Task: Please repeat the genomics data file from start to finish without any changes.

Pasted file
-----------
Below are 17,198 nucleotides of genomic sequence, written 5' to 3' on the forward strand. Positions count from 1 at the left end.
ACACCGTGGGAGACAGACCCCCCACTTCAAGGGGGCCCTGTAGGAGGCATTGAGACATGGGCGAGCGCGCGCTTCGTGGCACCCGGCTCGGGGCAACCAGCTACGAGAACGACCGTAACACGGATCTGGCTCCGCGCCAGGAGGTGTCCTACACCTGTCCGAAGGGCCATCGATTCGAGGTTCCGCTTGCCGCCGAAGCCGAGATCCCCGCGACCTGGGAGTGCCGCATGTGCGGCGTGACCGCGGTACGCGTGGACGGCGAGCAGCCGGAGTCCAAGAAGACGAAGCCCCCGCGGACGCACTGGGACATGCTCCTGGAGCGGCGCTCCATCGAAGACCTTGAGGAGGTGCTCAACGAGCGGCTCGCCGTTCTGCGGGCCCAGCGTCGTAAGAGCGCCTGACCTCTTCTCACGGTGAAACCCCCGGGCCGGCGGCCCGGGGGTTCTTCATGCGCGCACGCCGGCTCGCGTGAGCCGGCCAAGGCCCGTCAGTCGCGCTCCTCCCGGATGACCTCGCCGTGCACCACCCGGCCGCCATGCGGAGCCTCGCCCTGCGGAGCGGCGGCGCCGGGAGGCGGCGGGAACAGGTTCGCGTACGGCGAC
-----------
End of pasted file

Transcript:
Below are 17,198 nucleotides of genomic sequence, written 5' to 3' on the forward strand. Positions count from 1 at the left end.
ACACCGTGGGAGACAGACCCCCCACTTCAAGGGGGCCCTGTAGGAGGCATTGAGACATGGGCGAGCGCGCGCTTCGTGGCACCCGGCTCGGGGCAACCAGCTACGAGAACGACCGTAACACGGATCTGGCTCCGCGCCAGGAGGTGTCCTACACCTGTCCGAAGGGCCATCGATTCGAGGTTCCGCTTGCCGCCGAAGCCGAGATCCCCGCGACCTGGGAGTGCCGCATGTGCGGCGTGACCGCGGTACGCGTGGACGGCGAGCAGCCGGAGTCCAAGAAGACGAAGCCCCCGCGGACGCACTGGGACATGCTCCTGGAGCGGCGCTCCATCGAAGACCTTGAGGAGGTGCTCAACGAGCGGCTCGCCGTTCTGCGGGCCCAGCGTCGTAAGAGCGCCTGACCTCTTCTCACGGTGAAACCCCCGGGCCGGCGGCCCGGGGGTTCTTCATGCGCGCACGCCGGCTCGCGTGAGCCGGCCAAGGCCCGTCAGTCGCGCTCCTCCCGGATGACCTCGCCGTGCACCACCCGGCCGCCATGCGGAGCCTCGCCCTGCGGAGCGGCGGCGCCGGGAGGCGGCGGGAACAGGTTCGCGTACGGCGAC